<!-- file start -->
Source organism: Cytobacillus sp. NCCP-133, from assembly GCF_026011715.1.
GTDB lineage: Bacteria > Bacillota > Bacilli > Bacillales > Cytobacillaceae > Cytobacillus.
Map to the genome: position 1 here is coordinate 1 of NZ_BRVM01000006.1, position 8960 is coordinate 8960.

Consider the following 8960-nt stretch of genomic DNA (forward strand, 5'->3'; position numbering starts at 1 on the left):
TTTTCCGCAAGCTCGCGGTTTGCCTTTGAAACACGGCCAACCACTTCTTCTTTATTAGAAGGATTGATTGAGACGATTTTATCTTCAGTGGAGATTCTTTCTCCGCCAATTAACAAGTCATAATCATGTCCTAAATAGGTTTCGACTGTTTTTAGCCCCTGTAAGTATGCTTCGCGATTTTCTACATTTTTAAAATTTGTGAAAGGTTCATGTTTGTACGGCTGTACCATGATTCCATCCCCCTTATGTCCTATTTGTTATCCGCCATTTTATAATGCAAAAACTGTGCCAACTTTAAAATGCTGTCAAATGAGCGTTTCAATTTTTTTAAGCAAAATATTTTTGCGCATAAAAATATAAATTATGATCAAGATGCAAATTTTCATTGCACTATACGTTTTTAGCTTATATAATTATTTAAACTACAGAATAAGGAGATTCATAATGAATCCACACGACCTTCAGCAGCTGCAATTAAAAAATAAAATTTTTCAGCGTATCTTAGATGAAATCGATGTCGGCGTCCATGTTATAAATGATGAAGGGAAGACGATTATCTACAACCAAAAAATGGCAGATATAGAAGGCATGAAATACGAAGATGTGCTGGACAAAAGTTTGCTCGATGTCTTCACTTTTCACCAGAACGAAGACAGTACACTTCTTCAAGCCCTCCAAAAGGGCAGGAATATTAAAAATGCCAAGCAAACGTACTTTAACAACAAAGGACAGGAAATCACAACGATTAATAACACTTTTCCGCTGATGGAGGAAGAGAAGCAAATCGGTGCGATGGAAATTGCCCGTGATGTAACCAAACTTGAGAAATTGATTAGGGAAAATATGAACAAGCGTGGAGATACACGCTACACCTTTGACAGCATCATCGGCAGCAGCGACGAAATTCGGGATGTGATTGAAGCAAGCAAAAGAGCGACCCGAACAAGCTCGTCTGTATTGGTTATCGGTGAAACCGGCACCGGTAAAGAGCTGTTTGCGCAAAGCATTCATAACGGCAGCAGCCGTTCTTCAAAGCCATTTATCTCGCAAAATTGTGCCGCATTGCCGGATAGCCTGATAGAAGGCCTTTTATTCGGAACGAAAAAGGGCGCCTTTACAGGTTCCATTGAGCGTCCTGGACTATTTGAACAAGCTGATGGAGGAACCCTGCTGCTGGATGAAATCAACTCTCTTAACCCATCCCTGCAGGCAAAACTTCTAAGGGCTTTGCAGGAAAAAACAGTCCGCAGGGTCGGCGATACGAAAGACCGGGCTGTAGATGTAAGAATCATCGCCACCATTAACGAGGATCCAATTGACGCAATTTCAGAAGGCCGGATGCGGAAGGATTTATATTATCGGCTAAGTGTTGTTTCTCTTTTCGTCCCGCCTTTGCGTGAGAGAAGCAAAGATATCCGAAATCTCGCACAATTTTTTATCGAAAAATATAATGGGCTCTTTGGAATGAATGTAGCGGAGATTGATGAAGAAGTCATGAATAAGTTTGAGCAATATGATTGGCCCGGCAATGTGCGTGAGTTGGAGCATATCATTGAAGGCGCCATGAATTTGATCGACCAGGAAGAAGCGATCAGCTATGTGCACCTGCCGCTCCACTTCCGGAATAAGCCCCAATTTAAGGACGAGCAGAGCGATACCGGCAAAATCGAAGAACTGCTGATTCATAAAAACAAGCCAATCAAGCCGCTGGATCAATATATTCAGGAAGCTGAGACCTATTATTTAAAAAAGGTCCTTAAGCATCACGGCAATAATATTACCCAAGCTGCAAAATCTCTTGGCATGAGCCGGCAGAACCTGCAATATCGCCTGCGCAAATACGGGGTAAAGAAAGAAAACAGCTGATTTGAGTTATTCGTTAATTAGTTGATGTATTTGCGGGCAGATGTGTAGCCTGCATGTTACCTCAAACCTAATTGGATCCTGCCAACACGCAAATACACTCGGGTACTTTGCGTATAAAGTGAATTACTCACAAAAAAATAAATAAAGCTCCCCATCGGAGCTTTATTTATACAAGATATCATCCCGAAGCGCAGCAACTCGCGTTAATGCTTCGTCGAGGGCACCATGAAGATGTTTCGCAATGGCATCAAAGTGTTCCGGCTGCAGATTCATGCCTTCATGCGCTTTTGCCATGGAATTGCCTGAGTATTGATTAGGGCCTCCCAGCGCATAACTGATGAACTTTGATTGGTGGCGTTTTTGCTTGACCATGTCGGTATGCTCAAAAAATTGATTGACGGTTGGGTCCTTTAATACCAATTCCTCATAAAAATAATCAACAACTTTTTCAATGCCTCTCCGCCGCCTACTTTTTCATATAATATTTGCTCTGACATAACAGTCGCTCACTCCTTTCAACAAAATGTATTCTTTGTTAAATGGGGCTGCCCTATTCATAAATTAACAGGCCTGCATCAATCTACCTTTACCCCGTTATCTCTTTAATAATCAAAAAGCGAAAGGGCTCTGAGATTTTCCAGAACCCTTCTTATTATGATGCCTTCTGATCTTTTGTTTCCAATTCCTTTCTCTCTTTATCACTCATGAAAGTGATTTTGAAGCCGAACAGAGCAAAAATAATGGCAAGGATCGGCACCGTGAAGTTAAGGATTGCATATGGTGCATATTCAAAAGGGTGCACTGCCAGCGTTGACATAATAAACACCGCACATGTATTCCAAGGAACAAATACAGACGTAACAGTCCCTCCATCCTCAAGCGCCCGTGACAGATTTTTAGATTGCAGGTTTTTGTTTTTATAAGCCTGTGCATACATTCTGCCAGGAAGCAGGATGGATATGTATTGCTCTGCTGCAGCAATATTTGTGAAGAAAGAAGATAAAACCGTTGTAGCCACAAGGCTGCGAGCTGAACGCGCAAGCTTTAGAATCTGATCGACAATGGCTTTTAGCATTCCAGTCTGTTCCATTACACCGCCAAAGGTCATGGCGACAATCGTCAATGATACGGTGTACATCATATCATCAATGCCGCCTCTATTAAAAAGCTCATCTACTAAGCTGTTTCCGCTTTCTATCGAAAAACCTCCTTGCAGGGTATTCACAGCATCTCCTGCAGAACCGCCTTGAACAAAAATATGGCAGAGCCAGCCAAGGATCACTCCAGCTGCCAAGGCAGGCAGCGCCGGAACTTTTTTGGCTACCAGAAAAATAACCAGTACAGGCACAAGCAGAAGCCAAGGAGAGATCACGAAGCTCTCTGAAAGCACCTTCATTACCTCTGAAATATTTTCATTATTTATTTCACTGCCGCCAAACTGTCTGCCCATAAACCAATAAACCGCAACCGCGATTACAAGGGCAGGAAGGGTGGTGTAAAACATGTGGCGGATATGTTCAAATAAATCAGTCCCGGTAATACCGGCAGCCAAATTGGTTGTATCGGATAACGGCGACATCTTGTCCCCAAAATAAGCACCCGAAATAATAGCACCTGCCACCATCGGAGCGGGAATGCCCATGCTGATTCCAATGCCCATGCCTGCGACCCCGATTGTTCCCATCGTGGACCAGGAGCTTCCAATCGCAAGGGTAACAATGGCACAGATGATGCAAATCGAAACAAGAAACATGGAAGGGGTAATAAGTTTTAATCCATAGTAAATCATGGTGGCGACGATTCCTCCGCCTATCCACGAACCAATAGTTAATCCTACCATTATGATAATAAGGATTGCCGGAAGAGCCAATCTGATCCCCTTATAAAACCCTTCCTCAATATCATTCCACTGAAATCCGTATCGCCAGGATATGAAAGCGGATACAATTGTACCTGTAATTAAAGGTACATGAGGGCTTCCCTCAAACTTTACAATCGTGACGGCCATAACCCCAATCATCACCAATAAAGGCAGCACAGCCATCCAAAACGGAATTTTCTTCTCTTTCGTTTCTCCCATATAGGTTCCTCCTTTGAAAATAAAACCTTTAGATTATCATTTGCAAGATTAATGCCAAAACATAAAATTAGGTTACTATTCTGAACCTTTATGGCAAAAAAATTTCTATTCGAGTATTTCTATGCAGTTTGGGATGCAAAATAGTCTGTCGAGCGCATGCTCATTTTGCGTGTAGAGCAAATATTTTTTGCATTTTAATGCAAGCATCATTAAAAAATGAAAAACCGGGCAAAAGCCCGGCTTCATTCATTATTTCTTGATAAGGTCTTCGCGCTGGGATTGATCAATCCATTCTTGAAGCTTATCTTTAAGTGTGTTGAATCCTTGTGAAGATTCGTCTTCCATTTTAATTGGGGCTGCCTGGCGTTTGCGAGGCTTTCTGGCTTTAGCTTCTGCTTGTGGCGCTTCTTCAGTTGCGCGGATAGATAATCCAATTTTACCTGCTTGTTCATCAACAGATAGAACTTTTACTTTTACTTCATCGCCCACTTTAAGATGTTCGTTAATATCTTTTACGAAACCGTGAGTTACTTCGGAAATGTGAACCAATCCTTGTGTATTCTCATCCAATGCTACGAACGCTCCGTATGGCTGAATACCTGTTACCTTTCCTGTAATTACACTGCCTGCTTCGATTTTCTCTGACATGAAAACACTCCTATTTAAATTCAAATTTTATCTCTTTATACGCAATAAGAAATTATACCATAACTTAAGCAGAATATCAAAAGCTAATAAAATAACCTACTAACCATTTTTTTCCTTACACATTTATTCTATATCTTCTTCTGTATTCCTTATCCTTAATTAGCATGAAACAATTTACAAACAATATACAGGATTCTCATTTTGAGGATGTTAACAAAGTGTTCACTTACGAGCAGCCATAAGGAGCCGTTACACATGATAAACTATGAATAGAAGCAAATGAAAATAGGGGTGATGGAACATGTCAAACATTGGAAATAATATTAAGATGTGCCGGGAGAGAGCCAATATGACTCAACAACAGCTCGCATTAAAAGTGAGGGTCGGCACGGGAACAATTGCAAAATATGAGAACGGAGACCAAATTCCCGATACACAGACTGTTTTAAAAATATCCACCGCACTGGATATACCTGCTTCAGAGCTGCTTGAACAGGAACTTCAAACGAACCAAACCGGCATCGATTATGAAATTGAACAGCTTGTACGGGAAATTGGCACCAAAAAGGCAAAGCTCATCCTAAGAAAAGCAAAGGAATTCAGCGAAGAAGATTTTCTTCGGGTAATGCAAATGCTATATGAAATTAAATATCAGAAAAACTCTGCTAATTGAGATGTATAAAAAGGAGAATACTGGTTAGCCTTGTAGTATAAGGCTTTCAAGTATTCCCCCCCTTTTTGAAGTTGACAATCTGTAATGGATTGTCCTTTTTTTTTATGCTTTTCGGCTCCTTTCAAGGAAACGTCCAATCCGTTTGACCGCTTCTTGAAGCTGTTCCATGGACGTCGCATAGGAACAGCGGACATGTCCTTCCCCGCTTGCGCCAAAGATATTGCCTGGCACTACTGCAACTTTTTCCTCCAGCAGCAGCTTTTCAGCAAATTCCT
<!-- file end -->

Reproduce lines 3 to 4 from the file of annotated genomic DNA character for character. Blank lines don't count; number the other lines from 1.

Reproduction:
Map to the genome: position 1 here is coordinate 1 of NZ_BRVM01000006.1, position 8960 is coordinate 8960.

Consider the following 8960-nt stretch of genomic DNA (forward strand, 5'->3'; position numbering starts at 1 on the left):